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post #11 of 40 Old 05-22-2016
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Re: Boat odor

All great ideas... I personally keep the bilge as dry as it can be. I go into the cavities between the liner and hull and dry up any water from condensation that accumulates there. I wipe down with vinegar/chlorox diluted mix on the surfaces in the bilge, I buy the largest box of clothes dryer freshener pads and place them on the inside backs of all cushions, place them in areas like cabinets, etc. I leave all the cabinet doors open during the time we're not in the sailboat. We keep dehumidifier jars in every compartment and always keep our large box fan 24/7 running to keep air moving and out of the cabin.

Even so we still have a slight smell of diesel when we first go into the boat but after couple of minutes the smell is gone and all that's left are the smells of the fresheners/candles.
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post #12 of 40 Old 05-22-2016
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Re: Boat odor

Won't solve the cause of odor but may help to mask the residual ,'urinal pucks' I prefer the flavoured ones but standards are available at the local bus station.
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post #13 of 40 Old 05-22-2016
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Re: Boat odor

biodegradable must also mean something else in usa.
google calibri jardin de rosas and then tell me i am poisoning your waterways. i think you will be apologizing.
if boat smells even slightly of diesel you have a leak . i repair those before my engine loses prime or my bilge fills too full of diesel. removes odor immediately. surprisingly effective.
odors are symptoms of what needs to be addressed so as to remove said odors. funny how that works.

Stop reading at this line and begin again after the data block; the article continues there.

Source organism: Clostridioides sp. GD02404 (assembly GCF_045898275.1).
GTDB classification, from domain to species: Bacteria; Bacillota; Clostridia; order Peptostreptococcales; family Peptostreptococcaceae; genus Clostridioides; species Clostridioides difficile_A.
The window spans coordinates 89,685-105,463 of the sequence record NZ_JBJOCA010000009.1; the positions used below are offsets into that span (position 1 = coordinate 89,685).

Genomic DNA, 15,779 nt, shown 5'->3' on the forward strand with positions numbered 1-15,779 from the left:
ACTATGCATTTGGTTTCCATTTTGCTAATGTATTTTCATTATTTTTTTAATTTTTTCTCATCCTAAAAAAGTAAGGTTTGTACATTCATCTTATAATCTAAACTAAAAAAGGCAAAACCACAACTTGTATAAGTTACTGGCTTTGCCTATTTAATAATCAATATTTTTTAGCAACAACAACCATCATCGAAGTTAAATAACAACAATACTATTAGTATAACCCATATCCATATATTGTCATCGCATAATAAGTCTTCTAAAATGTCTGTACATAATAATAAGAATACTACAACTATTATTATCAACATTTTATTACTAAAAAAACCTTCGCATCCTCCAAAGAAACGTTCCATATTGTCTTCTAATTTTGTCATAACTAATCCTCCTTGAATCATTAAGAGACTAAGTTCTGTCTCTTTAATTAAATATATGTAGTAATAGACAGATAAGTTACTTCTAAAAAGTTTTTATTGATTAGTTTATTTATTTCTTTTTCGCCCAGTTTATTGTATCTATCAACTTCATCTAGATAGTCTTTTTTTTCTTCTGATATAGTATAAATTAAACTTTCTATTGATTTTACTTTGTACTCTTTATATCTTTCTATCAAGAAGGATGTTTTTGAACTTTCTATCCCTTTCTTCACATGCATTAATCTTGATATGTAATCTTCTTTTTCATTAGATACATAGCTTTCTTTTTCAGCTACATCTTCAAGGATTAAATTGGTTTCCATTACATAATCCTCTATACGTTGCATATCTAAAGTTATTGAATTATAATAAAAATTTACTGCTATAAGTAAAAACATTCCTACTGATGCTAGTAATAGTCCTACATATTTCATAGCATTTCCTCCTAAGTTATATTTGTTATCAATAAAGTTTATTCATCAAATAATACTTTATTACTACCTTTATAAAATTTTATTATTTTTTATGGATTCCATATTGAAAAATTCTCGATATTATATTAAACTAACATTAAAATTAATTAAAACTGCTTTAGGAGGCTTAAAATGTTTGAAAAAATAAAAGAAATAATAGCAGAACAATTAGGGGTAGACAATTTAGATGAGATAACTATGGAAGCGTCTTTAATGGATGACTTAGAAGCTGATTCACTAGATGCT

never add anything to boat that will screw up your pump innards.
my bilges were designed to be wet, and it will be loong time before modification is made. it wont kill me.
yet.


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Last edited by zeehag; 05-22-2016 at 12:56 PM.
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post #14 of 40 Old 05-22-2016 Thread Starter
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Re: Boat odor

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Originally Posted by RichH View Post
Hygiene - an occasional cleaning/soaking with mildly caustic detergents will remedy and control the problem instead of using compounds that only temporarily 'mask' and 'perfume' the underlying problem.
I've tried many bilge cleaners, some with tremendous results. I personally like TufEnuf bilge cleaner. However, they all emulsify and have been gunking up the hinge in a float switch. I have no objection to occasional bilge cleaning, I do it routinely. Most cleaners also foam, making it harder to vacuum out or for the bilge to work properly.

In the end, my problem is not a dirty bilge. It's mast ingress water that sits and grows stuff, while stagnant. The tablets are not masking the issue, the are disinfectant tablets that prevent the smelly bacteria from growing. No perfume at all.

So far so good.


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post #15 of 40 Old 05-22-2016
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Re: Boat odor

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Originally Posted by guitarguy56 View Post
Even so we still have a slight smell of diesel when we first go into the boat but after couple of minutes the smell is gone and all that's left are the smells of the fresheners/candles.